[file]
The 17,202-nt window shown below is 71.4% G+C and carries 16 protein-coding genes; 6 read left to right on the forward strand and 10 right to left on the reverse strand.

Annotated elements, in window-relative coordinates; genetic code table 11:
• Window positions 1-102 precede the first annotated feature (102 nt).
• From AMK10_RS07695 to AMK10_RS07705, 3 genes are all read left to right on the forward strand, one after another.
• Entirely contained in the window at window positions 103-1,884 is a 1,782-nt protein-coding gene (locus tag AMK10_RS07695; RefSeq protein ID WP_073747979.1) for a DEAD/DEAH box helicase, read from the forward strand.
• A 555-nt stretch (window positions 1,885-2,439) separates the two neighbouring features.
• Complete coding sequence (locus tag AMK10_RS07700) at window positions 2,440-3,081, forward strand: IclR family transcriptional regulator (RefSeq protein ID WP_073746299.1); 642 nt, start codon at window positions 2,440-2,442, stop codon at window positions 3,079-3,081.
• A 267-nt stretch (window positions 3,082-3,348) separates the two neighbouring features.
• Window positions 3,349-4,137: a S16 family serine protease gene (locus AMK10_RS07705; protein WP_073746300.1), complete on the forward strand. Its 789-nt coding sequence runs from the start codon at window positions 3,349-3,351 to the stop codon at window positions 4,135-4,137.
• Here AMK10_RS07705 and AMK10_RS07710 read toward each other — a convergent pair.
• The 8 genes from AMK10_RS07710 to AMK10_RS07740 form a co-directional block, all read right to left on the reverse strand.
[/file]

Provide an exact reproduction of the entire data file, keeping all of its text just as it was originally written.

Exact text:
The 17,202-nt window shown below is 71.4% G+C and carries 16 protein-coding genes; 6 read left to right on the forward strand and 10 right to left on the reverse strand.

Annotated elements, in window-relative coordinates; genetic code table 11:
• Window positions 1-102 precede the first annotated feature (102 nt).
• From AMK10_RS07695 to AMK10_RS07705, 3 genes are all read left to right on the forward strand, one after another.
• Entirely contained in the window at window positions 103-1,884 is a 1,782-nt protein-coding gene (locus tag AMK10_RS07695; RefSeq protein ID WP_073747979.1) for a DEAD/DEAH box helicase, read from the forward strand.
• A 555-nt stretch (window positions 1,885-2,439) separates the two neighbouring features.
• Complete coding sequence (locus tag AMK10_RS07700) at window positions 2,440-3,081, forward strand: IclR family transcriptional regulator (RefSeq protein ID WP_073746299.1); 642 nt, start codon at window positions 2,440-2,442, stop codon at window positions 3,079-3,081.
• A 267-nt stretch (window positions 3,082-3,348) separates the two neighbouring features.
• Window positions 3,349-4,137: a S16 family serine protease gene (locus AMK10_RS07705; protein WP_073746300.1), complete on the forward strand. Its 789-nt coding sequence runs from the start codon at window positions 3,349-3,351 to the stop codon at window positions 4,135-4,137.
• Here AMK10_RS07705 and AMK10_RS07710 read toward each other — a convergent pair.
• The 8 genes from AMK10_RS07710 to AMK10_RS07740 form a co-directional block, all read right to left on the reverse strand.